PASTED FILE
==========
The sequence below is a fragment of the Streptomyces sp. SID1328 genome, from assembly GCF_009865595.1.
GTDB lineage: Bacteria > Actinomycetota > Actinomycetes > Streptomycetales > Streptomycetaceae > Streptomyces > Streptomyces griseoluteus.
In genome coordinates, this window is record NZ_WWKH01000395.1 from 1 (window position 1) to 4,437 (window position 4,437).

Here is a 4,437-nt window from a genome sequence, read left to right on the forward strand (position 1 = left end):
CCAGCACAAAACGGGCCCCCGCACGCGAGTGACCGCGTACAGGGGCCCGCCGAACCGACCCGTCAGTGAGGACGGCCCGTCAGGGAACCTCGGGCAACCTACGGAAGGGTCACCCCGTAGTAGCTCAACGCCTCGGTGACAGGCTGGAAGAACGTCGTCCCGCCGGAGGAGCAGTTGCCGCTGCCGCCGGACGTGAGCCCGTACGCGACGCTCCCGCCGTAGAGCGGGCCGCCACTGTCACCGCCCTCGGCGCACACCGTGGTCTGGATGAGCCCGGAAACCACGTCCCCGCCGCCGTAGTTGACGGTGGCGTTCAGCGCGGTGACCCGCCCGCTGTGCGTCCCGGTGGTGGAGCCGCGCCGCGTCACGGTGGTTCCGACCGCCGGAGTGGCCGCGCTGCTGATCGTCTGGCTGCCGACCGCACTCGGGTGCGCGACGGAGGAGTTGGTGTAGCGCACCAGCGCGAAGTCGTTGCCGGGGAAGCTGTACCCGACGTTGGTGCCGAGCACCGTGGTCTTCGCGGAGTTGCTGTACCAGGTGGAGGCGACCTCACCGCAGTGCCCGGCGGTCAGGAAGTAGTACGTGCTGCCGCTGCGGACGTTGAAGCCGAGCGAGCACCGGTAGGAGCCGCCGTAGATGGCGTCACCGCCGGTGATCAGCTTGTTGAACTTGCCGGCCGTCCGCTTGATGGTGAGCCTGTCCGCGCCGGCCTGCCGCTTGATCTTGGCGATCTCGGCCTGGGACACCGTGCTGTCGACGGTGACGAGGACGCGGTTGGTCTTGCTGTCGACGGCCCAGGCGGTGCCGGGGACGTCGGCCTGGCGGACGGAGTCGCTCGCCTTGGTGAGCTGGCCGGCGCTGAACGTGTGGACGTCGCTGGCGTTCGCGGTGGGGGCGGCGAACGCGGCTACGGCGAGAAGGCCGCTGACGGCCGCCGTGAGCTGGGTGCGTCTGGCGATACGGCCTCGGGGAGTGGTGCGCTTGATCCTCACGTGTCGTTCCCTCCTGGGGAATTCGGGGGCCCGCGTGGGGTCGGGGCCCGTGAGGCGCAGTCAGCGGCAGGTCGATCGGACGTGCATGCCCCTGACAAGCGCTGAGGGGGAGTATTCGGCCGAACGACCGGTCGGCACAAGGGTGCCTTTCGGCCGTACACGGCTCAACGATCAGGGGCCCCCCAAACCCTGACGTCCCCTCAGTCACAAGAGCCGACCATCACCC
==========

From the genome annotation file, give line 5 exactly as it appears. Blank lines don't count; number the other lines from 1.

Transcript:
CCAGCACAAAACGGGCCCCCGCACGCGAGTGACCGCGTACAGGGGCCCGCCGAACCGACCCGTCAGTGAGGACGGCCCGTCAGGGAACCTCGGGCAACCTACGGAAGGGTCACCCCGTAGTAGCTCAACGCCTCGGTGACAGGCTGGAAGAACGTCGTCCCGCCGGAGGAGCAGTTGCCGCTGCCGCCGGACGTGAGCCCGTACGCGACGCTCCCGCCGTAGAGCGGGCCGCCACTGTCACCGCCCTCGGCGCACACCGTGGTCTGGATGAGCCCGGAAACCACGTCCCCGCCGCCGTAGTTGACGGTGGCGTTCAGCGCGGTGACCCGCCCGCTGTGCGTCCCGGTGGTGGAGCCGCGCCGCGTCACGGTGGTTCCGACCGCCGGAGTGGCCGCGCTGCTGATCGTCTGGCTGCCGACCGCACTCGGGTGCGCGACGGAGGAGTTGGTGTAGCGCACCAGCGCGAAGTCGTTGCCGGGGAAGCTGTACCCGACGTTGGTGCCGAGCACCGTGGTCTTCGCGGAGTTGCTGTACCAGGTGGAGGCGACCTCACCGCAGTGCCCGGCGGTCAGGAAGTAGTACGTGCTGCCGCTGCGGACGTTGAAGCCGAGCGAGCACCGGTAGGAGCCGCCGTAGATGGCGTCACCGCCGGTGATCAGCTTGTTGAACTTGCCGGCCGTCCGCTTGATGGTGAGCCTGTCCGCGCCGGCCTGCCGCTTGATCTTGGCGATCTCGGCCTGGGACACCGTGCTGTCGACGGTGACGAGGACGCGGTTGGTCTTGCTGTCGACGGCCCAGGCGGTGCCGGGGACGTCGGCCTGGCGGACGGAGTCGCTCGCCTTGGTGAGCTGGCCGGCGCTGAACGTGTGGACGTCGCTGGCGTTCGCGGTGGGGGCGGCGAACGCGGCTACGGCGAGAAGGCCGCTGACGGCCGCCGTGAGCTGGGTGCGTCTGGCGATACGGCCTCGGGGAGTGGTGCGCTTGATCCTCACGTGTCGTTCCCTCCTGGGGAATTCGGGGGCCCGCGTGGGGTCGGGGCCCGTGAGGCGCAGTCAGCGGCAGGTCGATCGGACGTGCATGCCCCTGACAAGCGCTGAGGGGGAGTATTCGGCCGAACGACCGGTCGGCACAAGGGTGCCTTTCGGCCGTACACGGCTCAACGATCAGGGGCCCCCCAAACCCTGACGTCCCCTCAGTCACAAGAGCCGACCATCACCC